Also being in Canada, the can is presented in 2 languages: English and not English.I can only conclude that this will add to the collectors value of the can. The front of the can is split into 2: the top half for the Dr. Pepper logo, while the bottom half is adorned with a picture of Thor holding his hammer, in what can only be described as sheer boredom. Informatively added is "Only In Theaters" , just in case I forget where to see a movie. The standard Marvel logo is near the bottom of the can, near where the words "soft drink" are added. I'm really glad the makers of this fine collectors item decided to tell me what it was I would be drinking and where to see a movie.
If nothing else, Dr.Pepper has certainly established itself as the drink of the gods. At least the fictitious comic book to movie kinds. And remember those X-Force #1 issues? I got a whole bunch of them for free, last free comic book day. Suckers didn't know they were giving away gold.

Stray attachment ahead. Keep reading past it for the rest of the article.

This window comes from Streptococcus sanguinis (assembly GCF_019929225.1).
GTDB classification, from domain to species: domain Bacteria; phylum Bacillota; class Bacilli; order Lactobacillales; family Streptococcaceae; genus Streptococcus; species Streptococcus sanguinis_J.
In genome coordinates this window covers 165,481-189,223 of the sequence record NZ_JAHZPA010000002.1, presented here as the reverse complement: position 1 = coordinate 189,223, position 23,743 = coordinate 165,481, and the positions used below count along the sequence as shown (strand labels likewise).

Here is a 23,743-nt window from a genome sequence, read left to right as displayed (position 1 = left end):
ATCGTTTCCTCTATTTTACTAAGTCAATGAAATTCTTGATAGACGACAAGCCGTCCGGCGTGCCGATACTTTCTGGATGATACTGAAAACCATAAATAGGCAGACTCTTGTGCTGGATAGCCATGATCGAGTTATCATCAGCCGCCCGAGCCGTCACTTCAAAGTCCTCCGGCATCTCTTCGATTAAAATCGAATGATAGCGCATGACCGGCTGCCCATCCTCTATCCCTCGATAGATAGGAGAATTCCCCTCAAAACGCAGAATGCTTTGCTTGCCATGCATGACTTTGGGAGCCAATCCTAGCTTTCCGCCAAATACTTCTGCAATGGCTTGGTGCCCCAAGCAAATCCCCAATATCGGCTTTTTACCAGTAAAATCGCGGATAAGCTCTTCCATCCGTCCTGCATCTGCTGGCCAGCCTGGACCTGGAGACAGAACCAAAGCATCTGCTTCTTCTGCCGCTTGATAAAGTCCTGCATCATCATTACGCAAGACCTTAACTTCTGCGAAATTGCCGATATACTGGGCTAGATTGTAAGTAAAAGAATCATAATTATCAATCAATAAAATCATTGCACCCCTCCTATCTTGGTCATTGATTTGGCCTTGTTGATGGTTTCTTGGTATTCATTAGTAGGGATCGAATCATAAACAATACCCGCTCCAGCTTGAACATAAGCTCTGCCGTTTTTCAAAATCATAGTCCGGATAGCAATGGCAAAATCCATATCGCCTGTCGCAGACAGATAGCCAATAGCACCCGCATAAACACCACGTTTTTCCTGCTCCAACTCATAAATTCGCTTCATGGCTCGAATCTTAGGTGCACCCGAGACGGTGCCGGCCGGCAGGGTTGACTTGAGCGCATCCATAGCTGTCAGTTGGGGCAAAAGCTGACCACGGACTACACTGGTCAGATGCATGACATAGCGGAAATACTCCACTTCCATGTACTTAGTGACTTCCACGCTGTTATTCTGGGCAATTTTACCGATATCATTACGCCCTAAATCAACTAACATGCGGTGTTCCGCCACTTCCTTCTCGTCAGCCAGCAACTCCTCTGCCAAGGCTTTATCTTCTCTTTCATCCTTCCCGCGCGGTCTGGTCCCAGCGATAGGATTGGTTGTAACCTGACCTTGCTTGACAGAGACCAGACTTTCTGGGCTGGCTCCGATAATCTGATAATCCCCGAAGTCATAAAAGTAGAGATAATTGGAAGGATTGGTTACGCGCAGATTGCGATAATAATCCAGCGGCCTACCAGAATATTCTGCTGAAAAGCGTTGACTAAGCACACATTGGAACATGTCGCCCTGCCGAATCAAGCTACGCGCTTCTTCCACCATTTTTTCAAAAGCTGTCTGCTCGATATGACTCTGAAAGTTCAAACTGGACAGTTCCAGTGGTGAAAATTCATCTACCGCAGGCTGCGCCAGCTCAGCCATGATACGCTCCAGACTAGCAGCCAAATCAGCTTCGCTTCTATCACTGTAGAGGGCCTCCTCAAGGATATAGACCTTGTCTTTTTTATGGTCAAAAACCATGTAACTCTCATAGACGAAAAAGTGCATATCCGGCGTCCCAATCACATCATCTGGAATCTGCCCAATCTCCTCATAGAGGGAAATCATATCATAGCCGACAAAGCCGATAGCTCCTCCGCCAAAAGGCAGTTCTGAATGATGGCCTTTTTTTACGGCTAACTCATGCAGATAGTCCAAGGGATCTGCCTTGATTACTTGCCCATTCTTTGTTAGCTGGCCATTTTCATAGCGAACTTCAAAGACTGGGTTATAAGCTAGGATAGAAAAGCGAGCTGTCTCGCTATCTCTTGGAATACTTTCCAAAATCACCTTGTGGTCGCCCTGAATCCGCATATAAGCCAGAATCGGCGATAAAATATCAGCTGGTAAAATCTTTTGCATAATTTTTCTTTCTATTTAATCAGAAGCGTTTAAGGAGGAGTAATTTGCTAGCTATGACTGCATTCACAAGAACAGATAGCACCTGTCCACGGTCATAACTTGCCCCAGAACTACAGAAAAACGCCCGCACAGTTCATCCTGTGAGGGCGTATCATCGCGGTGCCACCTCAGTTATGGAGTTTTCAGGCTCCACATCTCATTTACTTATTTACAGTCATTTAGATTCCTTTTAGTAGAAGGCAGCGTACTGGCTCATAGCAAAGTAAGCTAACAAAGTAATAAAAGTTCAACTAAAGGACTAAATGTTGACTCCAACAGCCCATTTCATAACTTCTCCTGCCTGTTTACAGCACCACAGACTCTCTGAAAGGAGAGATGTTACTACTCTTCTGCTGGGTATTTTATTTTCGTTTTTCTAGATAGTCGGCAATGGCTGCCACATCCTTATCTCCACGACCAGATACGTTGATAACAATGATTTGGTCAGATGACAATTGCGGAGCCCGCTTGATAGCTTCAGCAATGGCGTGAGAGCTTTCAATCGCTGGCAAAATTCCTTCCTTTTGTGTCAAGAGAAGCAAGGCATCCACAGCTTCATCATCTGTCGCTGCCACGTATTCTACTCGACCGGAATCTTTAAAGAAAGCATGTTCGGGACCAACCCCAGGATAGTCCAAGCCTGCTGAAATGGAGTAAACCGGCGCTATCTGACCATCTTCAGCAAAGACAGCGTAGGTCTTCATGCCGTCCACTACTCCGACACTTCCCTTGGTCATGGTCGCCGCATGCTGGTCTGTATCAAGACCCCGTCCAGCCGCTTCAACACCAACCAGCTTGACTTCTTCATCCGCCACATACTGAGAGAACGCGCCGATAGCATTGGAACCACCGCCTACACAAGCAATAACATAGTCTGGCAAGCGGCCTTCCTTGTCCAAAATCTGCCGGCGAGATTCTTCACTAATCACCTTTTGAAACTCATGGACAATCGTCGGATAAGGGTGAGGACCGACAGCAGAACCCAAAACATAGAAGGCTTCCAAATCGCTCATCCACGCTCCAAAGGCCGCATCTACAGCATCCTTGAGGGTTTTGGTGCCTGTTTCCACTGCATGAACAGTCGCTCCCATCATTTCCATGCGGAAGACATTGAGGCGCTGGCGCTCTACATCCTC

I don't like them. Ever since I got into comics (around the time Civil War was wrapping up) event comics have happened every year. To this point, there hasn't been a single event that I can say was awesome. Anyways I stumbled across this image on the awesome tumblr that is DC Women Kicking Ass. I think it sums up event comics pretty well.
Like many readers, my journey into reading comics started as a casual interest. When I was in grade 11 (in the ancient times that was 2007), I was working at a local radio station as part of a co-op. Since this radio station was in downtown London, I would often skip class and hangout downtown for the rest of the day until my mom got off work (she also worked in downtown London). Often, I would walk by a store called Heroes Cards and Comics. One day I walked in not thinking about what I wanted or having any real comic knowledge beyond Spawn and Marvel Ultimate Alliance. After being temporarily bewildered by all of the stuff in the store, I made my way to the back issues area of the store. There were thousands upon thousands of issues of all sorts and I was immediately seduced and sucked into the comic book world. I bought some Spawn issues and was content.